Mount Prospect backs off on monthly storm sewer fee

Posted12/2/2021 5:30 AM

Mount Prospect residents are off the hook next year from paying a new $5-per-month storm sewer utility fee designed to provide the village with $1 million annually for flood control and storm sewer projects.

That's because the village received $2.5 million to $4 million over budget estimates for sales tax revenue, Finance Director Amit Thakkar told the village's finance commission at a special meeting Tuesday. The commission recommended deferring the fee for a year.


Thakkar said the board will amend the budget to allocate the $1 million from sales tax revenue to designated projects instead of charging the storm sewer fee.

Thakkar said the need for a reliable revenue source remains.

"There is nothing changing from that perspective," he said. "We still need a dedicated funding source."

He explained that there is a three-month lag between the date sales taxes are paid and when the village receives the revenue.

"So something that is sold in Mount Prospect in July, they file those sales taxes in August, the Department of Revenue processes them in September, and then we get the payment in October. But we get the data from those sales taxes around the end of November," he said.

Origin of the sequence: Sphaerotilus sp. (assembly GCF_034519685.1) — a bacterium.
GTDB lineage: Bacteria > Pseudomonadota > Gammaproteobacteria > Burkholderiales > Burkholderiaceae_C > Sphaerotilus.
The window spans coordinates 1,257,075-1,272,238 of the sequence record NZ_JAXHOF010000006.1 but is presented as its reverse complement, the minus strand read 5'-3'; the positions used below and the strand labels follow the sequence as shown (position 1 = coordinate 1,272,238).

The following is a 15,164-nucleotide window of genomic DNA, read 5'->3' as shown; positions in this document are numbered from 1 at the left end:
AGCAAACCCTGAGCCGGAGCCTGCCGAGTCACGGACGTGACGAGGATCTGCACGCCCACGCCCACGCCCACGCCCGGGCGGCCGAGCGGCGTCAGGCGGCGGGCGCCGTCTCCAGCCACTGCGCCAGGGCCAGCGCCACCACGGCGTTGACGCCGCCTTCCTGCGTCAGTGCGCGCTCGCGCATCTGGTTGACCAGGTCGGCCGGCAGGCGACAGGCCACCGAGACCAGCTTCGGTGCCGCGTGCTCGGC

Now that the village has the latest figures, he said, "the most conservative analysis that we have as of today shows that we will exceed our sales tax budget by $2.5 million."

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He said that the total might be as high as $4 million.

Thakkar said the board will revisit the storm sewer fee when discussing the 2023 budget.

He also suggested changing the way the village uses home-rule sales taxes to fund capital projects. Currently, the village uses three-quarters of the funds for that purpose, with the rest used for general operations. However, he said, some communities devote all of their home-rule sales taxes toward capital needs.

Finance Commission member Yulia Bjekic said she "had an issue with just a flat $5 fee," but she mentioned the need to look at ideas for funding flood control projects.

"So I feel like let's not kick the can down the road," she said.

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